Ms. Reinheimer; IS English 2, Period 1
7 October 2013
Word Count: 800
The Three Locations
In the novel Lord of the Flies by William Golding, a group of British boys crash-land on a deserted island without any grownups. Their first priority is to have fun, but soon they find out that nobody knows where they are. As soon as they gather, the boys have a meeting to discuss a plan to be rescued. Golding graphically demonstrates the boys' continuous descent into savagery through symbolic locations on the island, particularly the assembly platform, the mountain, and the beach.
When the boys meet at the assembly platform both good and bad things are discussed. "Here the beach was interrupted abruptly by the square motif of landscape; a great platform of pink granite trust up uncompromisingly through forest and terrace and sand and lagoon to make a raised jetty four feet high," (Golding 12). This gives the reader a visual of the meeting place so throughout the book they can grasp what is going on. When time goes on they have more meetings to discuss everything. "He turned then walked back towards the platform with the sun in his face. The time had come for the assembly and as he walked into the concealing splendors of the sun light he went carefully over the points of his speech. There must be no, mistake about this assembly, no chasing imaginary… He lost himself in a maze of thoughts that were rendered vague by his lack of words to express them, (Golding 76). Ralph is coming up with a speech and this represents order, because they are about to have a meeting. He is standing up and revealing what problems they need to solve.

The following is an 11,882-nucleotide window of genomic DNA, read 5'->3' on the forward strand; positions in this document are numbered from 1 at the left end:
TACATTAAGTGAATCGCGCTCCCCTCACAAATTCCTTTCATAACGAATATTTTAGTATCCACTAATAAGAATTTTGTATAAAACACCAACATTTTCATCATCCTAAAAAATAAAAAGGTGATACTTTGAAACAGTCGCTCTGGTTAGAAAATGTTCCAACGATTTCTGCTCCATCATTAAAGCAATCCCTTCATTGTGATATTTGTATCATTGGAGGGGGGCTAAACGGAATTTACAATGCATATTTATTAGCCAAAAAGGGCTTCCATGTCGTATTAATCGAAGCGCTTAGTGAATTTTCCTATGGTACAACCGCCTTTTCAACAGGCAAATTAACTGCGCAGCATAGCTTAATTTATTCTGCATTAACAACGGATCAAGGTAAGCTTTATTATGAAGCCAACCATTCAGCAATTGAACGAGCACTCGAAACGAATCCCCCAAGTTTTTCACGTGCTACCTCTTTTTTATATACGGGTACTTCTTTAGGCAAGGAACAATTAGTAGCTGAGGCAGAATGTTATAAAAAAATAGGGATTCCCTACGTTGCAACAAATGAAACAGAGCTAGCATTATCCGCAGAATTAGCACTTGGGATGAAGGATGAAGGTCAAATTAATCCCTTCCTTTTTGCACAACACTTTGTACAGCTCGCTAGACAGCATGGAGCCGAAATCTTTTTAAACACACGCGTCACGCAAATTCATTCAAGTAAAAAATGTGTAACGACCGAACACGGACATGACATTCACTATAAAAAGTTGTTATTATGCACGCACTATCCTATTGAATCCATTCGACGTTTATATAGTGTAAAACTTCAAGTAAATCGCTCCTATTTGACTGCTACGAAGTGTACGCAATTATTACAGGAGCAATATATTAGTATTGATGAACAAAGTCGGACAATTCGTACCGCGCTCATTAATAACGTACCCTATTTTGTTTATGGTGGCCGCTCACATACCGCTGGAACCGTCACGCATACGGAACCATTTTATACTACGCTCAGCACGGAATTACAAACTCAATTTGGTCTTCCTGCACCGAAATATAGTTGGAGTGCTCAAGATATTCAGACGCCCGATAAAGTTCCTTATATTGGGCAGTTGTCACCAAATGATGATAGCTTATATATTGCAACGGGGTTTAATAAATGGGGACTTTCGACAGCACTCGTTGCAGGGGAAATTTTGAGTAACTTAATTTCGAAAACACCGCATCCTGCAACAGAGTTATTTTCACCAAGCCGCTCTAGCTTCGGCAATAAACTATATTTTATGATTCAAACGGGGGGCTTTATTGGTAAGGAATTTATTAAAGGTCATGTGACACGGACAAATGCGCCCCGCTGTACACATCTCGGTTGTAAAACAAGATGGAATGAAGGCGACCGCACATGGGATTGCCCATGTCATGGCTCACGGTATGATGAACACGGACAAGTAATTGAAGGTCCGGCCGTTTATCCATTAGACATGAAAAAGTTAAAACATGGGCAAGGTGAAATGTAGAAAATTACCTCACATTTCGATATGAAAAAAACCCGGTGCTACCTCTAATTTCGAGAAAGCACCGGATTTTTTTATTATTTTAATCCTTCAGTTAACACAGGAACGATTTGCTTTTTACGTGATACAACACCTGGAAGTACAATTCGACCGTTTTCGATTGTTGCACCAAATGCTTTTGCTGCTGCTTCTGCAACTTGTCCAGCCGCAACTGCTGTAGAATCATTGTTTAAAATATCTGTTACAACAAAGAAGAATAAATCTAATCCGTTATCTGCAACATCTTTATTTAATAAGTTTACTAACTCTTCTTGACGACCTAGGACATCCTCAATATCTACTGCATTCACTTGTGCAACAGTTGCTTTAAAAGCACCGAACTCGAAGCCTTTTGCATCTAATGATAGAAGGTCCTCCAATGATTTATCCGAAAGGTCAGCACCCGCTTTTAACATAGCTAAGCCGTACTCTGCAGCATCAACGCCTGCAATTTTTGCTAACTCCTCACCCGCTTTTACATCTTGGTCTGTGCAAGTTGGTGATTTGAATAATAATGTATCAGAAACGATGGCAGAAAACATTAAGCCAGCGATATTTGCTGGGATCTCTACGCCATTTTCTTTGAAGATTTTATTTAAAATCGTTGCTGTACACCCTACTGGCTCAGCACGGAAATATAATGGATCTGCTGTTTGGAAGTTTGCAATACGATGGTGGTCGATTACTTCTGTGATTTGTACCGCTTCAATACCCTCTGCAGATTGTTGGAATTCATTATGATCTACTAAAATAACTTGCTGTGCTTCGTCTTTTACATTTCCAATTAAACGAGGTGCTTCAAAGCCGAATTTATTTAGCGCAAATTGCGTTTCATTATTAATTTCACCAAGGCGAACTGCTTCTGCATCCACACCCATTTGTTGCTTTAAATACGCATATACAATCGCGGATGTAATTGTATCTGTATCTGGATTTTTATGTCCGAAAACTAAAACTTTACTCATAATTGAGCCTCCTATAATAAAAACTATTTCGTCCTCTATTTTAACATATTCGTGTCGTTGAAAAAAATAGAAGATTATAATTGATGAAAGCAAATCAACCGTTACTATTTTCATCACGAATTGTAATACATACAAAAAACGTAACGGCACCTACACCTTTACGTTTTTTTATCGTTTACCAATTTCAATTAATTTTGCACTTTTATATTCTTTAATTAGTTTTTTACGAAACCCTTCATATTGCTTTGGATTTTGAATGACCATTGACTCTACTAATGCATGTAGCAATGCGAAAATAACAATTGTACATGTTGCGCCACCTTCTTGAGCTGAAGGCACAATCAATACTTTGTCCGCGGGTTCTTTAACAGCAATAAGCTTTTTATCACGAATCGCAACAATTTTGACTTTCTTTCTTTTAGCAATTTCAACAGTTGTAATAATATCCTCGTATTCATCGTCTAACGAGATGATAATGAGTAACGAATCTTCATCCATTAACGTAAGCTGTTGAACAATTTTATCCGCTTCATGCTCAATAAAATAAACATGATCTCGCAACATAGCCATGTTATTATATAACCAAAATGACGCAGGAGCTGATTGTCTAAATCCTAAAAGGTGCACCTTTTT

The mountain is important to the boys' survival and rescue because Ralph has an idea to make a fire on the mountain for the smoke to be seen by a ship. "'There's another thing. We can help them to find us. If a ship comes near the island they may not notice us. So we must make smoke on top of the mountain. We must make a fire,'" (Golding 38). The mountain is used for the...